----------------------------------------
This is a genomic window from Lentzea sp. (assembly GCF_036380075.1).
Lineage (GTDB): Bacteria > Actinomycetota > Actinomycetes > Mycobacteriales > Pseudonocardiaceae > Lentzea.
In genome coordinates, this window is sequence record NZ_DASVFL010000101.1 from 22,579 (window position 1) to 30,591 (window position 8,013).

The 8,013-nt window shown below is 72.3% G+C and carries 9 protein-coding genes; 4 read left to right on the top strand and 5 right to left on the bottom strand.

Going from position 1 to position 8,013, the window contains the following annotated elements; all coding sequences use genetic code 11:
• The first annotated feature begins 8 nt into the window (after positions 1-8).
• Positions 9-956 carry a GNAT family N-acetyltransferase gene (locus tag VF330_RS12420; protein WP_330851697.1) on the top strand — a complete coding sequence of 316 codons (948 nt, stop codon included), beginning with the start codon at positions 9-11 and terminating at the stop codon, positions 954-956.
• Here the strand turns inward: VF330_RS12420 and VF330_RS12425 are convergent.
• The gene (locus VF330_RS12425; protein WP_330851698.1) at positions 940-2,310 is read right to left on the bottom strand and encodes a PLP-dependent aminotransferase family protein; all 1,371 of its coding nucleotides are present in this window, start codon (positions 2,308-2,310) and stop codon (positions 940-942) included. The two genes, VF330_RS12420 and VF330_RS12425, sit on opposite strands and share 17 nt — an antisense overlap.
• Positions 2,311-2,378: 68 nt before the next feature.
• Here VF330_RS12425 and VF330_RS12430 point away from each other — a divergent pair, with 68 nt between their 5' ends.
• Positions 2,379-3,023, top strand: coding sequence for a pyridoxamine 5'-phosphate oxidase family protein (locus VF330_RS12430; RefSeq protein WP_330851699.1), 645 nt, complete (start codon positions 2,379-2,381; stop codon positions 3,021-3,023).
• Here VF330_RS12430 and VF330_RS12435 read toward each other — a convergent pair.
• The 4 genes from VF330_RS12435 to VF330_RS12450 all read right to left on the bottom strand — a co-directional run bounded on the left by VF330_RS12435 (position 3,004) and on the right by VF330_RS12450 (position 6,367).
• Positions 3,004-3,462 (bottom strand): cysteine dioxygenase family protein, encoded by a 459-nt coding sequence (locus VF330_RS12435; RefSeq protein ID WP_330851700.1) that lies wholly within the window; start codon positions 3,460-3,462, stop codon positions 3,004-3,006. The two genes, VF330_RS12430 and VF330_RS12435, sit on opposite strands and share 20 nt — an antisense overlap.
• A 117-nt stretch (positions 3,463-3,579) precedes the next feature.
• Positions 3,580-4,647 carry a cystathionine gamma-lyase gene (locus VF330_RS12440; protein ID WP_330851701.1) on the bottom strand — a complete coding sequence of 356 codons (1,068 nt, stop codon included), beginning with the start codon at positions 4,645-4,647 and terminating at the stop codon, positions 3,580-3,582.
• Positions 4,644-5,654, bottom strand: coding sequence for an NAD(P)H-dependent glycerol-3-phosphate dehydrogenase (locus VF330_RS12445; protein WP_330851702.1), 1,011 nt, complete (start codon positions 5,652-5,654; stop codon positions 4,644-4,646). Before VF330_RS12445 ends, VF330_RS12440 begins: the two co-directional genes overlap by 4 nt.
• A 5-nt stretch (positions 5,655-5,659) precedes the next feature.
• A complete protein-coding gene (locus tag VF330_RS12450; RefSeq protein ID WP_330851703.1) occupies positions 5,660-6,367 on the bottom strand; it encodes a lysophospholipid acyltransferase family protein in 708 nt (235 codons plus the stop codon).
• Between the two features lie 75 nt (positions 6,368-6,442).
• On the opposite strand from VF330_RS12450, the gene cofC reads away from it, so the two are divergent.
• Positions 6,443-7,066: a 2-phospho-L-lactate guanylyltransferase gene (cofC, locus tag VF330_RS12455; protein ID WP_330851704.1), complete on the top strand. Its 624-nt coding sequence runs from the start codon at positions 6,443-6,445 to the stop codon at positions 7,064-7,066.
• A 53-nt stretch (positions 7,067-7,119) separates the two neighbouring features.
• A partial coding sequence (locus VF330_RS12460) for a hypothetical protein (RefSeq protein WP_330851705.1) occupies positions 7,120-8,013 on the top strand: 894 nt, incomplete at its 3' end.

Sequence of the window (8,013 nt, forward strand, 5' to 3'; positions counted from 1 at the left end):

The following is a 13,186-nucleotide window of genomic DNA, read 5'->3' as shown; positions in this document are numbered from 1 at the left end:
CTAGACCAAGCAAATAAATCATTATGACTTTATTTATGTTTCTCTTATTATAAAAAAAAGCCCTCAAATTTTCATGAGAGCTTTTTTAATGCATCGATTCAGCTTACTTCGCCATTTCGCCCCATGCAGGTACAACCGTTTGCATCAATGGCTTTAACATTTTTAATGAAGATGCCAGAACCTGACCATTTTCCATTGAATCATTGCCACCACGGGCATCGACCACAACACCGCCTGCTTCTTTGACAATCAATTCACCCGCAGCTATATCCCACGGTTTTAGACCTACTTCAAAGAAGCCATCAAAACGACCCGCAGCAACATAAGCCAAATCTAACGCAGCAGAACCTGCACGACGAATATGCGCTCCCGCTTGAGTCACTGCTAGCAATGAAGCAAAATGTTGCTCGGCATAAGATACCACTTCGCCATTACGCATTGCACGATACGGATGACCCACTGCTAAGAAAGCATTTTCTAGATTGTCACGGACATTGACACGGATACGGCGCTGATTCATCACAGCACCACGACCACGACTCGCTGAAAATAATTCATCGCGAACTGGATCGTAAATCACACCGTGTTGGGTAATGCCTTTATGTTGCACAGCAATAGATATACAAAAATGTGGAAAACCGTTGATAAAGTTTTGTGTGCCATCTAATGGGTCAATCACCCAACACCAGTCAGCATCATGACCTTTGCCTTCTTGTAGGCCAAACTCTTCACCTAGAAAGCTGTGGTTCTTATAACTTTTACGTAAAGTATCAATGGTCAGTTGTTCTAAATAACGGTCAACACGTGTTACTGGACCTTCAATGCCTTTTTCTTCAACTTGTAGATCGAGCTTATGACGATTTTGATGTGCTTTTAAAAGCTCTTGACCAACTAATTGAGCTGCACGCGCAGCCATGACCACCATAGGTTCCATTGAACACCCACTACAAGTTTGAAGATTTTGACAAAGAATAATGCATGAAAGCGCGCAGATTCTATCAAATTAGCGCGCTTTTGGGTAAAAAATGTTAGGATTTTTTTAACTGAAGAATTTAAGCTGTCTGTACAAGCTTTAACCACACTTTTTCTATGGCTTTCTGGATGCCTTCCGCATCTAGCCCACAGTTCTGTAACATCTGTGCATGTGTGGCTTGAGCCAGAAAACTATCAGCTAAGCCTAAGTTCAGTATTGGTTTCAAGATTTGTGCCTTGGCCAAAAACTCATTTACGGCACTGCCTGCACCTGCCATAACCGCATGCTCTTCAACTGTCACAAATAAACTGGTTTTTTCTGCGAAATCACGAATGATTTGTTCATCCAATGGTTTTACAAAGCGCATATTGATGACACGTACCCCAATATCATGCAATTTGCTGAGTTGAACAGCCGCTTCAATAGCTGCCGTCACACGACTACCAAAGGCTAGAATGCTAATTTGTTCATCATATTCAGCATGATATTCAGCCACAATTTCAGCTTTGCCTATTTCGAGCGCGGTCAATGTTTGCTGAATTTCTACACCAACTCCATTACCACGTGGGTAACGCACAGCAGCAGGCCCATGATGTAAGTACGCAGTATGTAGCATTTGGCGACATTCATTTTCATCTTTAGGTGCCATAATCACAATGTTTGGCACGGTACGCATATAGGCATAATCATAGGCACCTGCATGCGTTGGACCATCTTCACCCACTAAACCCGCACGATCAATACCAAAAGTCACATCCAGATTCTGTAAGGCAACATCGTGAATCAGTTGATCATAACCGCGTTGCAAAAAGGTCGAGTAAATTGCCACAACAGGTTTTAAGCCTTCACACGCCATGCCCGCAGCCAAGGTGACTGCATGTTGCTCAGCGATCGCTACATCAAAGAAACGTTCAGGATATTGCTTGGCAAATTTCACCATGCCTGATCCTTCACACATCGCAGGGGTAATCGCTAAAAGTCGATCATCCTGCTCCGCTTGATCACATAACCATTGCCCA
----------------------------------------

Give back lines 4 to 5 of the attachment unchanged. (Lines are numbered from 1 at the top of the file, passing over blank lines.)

The 8,013-nt window shown below is 72.3% G+C and carries 9 protein-coding genes; 4 read left to right on the top strand and 5 right to left on the bottom strand.

Going from position 1 to position 8,013, the window contains the following annotated elements; all coding sequences use genetic code 11: